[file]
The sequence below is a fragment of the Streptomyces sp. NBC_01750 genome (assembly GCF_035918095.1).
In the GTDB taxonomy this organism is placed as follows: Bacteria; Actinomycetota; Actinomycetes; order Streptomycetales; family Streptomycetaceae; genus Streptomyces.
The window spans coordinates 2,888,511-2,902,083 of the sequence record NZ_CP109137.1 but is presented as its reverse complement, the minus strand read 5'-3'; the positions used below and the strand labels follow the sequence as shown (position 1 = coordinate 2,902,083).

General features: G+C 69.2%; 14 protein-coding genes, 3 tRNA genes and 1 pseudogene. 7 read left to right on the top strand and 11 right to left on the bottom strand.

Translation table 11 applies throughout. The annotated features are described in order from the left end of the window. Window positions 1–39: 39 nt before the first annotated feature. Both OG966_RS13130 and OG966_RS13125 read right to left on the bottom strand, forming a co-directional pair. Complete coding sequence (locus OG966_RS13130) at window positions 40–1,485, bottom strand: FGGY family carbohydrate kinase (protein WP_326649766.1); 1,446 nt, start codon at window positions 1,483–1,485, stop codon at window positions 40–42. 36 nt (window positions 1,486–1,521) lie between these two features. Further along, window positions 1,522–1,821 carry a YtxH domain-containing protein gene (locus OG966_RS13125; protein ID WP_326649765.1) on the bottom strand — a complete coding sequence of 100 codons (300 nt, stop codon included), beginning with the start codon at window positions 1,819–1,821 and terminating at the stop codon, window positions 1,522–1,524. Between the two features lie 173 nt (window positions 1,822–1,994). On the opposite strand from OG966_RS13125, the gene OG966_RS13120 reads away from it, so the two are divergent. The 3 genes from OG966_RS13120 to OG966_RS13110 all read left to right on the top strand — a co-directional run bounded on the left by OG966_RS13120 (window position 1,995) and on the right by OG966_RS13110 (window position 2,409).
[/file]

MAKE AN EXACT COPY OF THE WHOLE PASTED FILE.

The sequence below is a fragment of the Streptomyces sp. NBC_01750 genome (assembly GCF_035918095.1).
In the GTDB taxonomy this organism is placed as follows: Bacteria; Actinomycetota; Actinomycetes; order Streptomycetales; family Streptomycetaceae; genus Streptomyces.
The window spans coordinates 2,888,511-2,902,083 of the sequence record NZ_CP109137.1 but is presented as its reverse complement, the minus strand read 5'-3'; the positions used below and the strand labels follow the sequence as shown (position 1 = coordinate 2,902,083).

General features: G+C 69.2%; 14 protein-coding genes, 3 tRNA genes and 1 pseudogene. 7 read left to right on the top strand and 11 right to left on the bottom strand.

Translation table 11 applies throughout. The annotated features are described in order from the left end of the window. Window positions 1–39: 39 nt before the first annotated feature. Both OG966_RS13130 and OG966_RS13125 read right to left on the bottom strand, forming a co-directional pair. Complete coding sequence (locus OG966_RS13130) at window positions 40–1,485, bottom strand: FGGY family carbohydrate kinase (protein WP_326649766.1); 1,446 nt, start codon at window positions 1,483–1,485, stop codon at window positions 40–42. 36 nt (window positions 1,486–1,521) lie between these two features. Further along, window positions 1,522–1,821 carry a YtxH domain-containing protein gene (locus OG966_RS13125; protein ID WP_326649765.1) on the bottom strand — a complete coding sequence of 100 codons (300 nt, stop codon included), beginning with the start codon at window positions 1,819–1,821 and terminating at the stop codon, window positions 1,522–1,524. Between the two features lie 173 nt (window positions 1,822–1,994). On the opposite strand from OG966_RS13125, the gene OG966_RS13120 reads away from it, so the two are divergent. The 3 genes from OG966_RS13120 to OG966_RS13110 all read left to right on the top strand — a co-directional run bounded on the left by OG966_RS13120 (window position 1,995) and on the right by OG966_RS13110 (window position 2,409).